Party supporter named Palmer Chamberlain Ricketts, few in those pre-Civil War era days probably ever thought that his project would endure. In fact, numerous other newspapers had already begun and failed in the decades before Ricketts pressed his first broadsheet. But endure it has. Twenty-five years ago, my colleagues took time to reflect
upon the momentous occasion of surviving 150 years in the printing business.
It surely was a time to celebrate, as the paper succeeded after numerous wars domestic and abroad, the Great Depression and recessions too numerous to count, fires that destroyed our printing facilities and even a murder trial that attempted to stop our tenacious founder. But despite all of those adversities, the Whig has persevered.
And on Aug. 7, 2016, we will have even more of a reason to celebrate our latest milestone,
as we have survived yet more challenges.
Perhaps none have been as difficult to deal with as the advent of the internet and the public’s increasing ability to find information independent of their local newspaper. At a time when journalists and printers were just modernizing enough to use computers and digital cameras in their daily work, the world wide web opened up a Pandora’s box of opportunity.
As the Whig has time and again, though, we analyzed the changing market and
adapted to give readers what they want in the 21st century. The result?
We are by far the mostread website related to Cecil County and routinely exceed 1 million pageviews a month by more than 150,000 readers a year. For a county of about 100,000 people, we think that’s pretty good.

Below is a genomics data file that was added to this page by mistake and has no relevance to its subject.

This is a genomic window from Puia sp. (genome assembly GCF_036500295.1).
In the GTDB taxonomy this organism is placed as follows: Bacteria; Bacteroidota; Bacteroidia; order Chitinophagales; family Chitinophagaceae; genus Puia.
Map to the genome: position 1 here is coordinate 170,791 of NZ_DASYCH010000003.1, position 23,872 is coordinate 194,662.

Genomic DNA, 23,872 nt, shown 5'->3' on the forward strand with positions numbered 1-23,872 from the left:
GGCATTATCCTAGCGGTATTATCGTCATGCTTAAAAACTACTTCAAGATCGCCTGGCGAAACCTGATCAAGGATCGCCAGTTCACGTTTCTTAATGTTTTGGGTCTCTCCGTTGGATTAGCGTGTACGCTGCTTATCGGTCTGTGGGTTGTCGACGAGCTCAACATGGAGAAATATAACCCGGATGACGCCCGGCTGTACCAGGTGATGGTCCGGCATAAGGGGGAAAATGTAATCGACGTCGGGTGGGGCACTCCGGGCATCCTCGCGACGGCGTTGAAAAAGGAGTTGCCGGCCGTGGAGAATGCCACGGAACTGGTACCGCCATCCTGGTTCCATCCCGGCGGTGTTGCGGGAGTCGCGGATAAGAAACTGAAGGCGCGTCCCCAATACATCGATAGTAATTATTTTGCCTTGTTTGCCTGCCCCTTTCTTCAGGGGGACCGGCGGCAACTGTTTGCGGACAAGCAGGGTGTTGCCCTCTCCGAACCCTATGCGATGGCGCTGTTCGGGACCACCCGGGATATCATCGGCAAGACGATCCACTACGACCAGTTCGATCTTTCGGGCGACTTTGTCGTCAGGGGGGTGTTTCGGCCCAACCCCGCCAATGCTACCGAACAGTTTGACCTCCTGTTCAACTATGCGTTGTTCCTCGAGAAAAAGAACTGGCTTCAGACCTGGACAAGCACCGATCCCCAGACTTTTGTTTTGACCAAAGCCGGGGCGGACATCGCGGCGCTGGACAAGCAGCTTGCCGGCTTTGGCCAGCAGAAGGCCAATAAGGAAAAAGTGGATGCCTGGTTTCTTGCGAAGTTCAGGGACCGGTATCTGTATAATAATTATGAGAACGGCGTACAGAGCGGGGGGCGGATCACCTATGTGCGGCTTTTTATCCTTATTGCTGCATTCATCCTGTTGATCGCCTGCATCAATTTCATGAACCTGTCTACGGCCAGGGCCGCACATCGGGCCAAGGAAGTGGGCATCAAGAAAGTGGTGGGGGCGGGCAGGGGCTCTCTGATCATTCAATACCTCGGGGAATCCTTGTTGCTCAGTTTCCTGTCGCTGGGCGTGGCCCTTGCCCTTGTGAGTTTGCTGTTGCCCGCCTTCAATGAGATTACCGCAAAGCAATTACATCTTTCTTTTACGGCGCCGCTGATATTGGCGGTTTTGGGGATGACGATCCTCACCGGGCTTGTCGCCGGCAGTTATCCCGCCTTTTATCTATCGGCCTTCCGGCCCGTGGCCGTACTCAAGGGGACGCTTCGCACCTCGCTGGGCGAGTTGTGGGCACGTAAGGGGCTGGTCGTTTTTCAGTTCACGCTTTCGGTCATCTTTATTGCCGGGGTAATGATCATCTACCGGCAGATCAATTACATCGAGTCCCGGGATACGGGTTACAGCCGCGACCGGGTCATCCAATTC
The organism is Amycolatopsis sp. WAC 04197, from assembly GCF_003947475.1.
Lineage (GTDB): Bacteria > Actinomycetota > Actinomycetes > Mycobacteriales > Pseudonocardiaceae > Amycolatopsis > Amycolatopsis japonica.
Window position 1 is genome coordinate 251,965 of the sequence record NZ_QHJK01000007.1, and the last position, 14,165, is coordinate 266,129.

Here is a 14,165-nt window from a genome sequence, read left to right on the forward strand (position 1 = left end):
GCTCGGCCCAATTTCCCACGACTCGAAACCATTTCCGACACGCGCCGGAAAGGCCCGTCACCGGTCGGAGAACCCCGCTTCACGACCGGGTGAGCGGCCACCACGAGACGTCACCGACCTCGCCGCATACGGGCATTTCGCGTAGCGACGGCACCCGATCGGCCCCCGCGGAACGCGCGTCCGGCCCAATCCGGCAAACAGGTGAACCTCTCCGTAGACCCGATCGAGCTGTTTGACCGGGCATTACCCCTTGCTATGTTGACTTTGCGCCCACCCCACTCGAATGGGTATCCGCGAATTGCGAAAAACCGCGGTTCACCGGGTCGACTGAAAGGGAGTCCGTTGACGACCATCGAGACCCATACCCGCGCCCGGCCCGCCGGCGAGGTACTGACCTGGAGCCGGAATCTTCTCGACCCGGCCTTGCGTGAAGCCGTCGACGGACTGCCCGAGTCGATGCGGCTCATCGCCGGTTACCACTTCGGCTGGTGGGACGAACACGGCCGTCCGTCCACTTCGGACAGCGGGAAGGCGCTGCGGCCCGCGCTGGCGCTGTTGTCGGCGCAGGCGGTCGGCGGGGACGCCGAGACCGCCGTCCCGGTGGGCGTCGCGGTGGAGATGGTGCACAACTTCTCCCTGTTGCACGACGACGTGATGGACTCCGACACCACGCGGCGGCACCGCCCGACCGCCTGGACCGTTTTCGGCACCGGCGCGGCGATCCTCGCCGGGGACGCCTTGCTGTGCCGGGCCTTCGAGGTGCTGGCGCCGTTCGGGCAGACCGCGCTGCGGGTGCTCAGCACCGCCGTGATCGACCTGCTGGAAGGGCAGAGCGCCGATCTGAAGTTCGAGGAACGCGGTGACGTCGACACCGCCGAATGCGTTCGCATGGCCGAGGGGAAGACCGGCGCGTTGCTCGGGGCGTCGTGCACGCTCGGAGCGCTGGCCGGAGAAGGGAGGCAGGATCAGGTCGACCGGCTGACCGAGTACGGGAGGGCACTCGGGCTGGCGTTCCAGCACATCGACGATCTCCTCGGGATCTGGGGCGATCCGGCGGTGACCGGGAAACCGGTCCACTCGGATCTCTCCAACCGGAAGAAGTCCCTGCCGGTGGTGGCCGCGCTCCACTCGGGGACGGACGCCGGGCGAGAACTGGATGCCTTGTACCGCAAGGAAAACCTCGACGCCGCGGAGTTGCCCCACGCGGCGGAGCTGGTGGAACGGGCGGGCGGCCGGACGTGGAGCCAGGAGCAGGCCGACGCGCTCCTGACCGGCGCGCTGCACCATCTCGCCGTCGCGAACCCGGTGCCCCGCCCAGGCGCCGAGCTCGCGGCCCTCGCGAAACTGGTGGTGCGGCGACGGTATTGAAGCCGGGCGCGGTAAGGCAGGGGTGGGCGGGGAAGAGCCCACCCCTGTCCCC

Meanwhile, we continue to reach the doorsteps of more than 10,000 readers with three printed editions a week. While our operation has consolidated in today’s modern workplace, our dedicated staff
of nine journalists still attend your town meetings, fundraisers, Little League games and so much more. Technology also allows us to update stories in real-time and keep readers better connected with breaking news available at their fingertips.
Dozens of other publications in Cecil County’s history books have been unable to withstand the test of time like the Whig. But why?
In 1991, publisher Tom Bradlee wrote that the Whig “is not just a newspaper, but we are an ongoing history book, a ledger for county affairs, a platform for public opinion, a watchdog of government, and most of all, we are the pictures and stories in your family scrapbooks.”
I think Tom summed it up fairly well, but I might go even a bit simpler.
The Whig is not a place or a product; it is a group of determined individuals, a community, and the stories they tell.
It always has and it always will be. Sincerely, Jacob Owens, Managing Editor